Is this ping pong video for real?

I can’t figure out how they would be able to fake this. It’s insane really.

If it’s real my only guess is that they start out by bouncing the ball in a set pattern for 10-100 times to get the force and angle repeatable and THEN put the cup in the spot where the ball has landed/hit the largest % of time.


It doesn’t have to be faked.

  1. It doesn’t look like it requires any more hand-eye coordination than, say, shooting pool. Pool sharks can make all kinds of amazing shots that make the onlooker go, “Wow, how’d he do that?” but it’s just a matter of practice.

  2. Yeah, sure, obviously you just toss a pingpong ball around, bounce it off things, make note of where it lands, then put a cup there.

  3. The video is edited, so they’re only showing you the shots where the ball makes it into the cup. There’s no way of knowing, for example, how many times he had to aim at the cup on the rolling skateboard before he actually got it in, or the shot where he tosses it behind him in the dining room.

I agree. It’s probably just the combination of a lot of practice and a lot of attempts.

Okay, but how did he get the ping-pong ball to take off from the treadmill? :stuck_out_tongue: :smiley:

My vote is for faked. Sure, it might be possible, after thousands of trials, to achieve these feats, but it’s far simpler to have the pingpong ball already in the receptacle and ‘disappear’ the one that’s thrown. If you check some of the shots you can see the moment the ball is erased.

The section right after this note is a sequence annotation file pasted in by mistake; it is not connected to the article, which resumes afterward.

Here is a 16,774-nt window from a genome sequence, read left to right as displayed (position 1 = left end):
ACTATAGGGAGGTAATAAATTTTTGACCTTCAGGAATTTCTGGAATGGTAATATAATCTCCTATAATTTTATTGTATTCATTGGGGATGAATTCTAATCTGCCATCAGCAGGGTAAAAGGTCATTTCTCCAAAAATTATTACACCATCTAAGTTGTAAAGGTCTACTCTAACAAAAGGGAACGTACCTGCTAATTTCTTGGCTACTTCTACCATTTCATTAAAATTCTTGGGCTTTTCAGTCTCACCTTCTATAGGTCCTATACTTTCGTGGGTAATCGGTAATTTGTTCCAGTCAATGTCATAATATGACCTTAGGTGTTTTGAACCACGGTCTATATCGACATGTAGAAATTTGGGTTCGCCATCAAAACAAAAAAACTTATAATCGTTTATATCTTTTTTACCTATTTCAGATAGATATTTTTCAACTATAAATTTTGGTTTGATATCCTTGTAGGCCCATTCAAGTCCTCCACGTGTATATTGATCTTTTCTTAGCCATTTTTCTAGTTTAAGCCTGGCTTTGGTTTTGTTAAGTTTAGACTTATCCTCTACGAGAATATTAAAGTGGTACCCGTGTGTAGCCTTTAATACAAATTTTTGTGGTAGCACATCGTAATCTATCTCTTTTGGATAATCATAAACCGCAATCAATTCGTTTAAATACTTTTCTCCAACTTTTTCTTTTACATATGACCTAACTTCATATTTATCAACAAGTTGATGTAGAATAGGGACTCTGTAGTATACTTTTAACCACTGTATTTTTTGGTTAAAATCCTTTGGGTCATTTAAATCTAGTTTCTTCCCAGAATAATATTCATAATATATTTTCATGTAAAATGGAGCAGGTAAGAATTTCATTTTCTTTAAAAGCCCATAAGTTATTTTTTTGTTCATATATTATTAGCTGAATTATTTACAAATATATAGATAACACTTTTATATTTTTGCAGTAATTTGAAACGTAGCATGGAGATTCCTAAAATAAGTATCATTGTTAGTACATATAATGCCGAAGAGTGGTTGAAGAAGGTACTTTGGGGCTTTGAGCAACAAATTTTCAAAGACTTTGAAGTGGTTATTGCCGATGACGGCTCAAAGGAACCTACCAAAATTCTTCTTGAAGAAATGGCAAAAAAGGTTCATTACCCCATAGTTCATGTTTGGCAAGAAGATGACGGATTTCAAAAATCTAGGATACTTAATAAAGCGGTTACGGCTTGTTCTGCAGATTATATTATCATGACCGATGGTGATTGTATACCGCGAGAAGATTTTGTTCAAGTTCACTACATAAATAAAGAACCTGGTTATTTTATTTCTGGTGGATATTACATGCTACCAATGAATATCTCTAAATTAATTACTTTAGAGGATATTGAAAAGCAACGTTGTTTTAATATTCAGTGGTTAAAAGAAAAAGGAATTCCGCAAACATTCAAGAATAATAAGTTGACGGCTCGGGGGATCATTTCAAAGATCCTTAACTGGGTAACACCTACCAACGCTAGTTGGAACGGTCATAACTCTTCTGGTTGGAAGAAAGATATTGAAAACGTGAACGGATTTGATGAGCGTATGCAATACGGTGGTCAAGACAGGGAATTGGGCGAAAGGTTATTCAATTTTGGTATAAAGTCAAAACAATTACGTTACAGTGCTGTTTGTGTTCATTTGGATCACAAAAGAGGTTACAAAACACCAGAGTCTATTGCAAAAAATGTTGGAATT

I don’t think the video quality is good enough to be able to say things like this with any certainty. The poor frame rate alone makes it look like the ball disappears at times (even when it’s not near the cup).

This commercial (see below) is supposed to have been achieved by simply trying it over and over and over again, about 600 times. As far as I know, there have been no serious challenges to this assertion, although you might think it’s all conputer-animated when you first see it. Of course, these people were being paid, but it still proves what can be done with enough patience.

Honda Cog Commercial:

Good point, and it appears from the above post that I was mistaken anyway. That’s astonishing, I take my hat off to them, if but for their patience alone.

The Telegraph reports it was real:

'Filming was done over four near-sleepless days in a Paris studio, after one month of script approval, two months of concept drawings and a further four months of development and testing. One of the more surprising things about the ad is that it was not a cheat. Although it would have been much easier to fiddle the chain of events by using computer graphics, the seesaw and shunt of events really did happen, and in one, clean take. ’

Actually I read somewhere that there is one edit point in that advert, simply because the studio was not long enough to have it all laid out in one go. They had two halves of it set up, and each half worked as you see with no trickery. The join was added in later.

Wikipedia: "The two-minute commercial appears as a single, long camera dolly along a Rube Goldberg machine chain reaction arrangement of parts from the car but is in fact two stitched together, the join being at the moment where the muffler/exhaust box rolls across the floor (this can be seen by watching the floor pattern change). "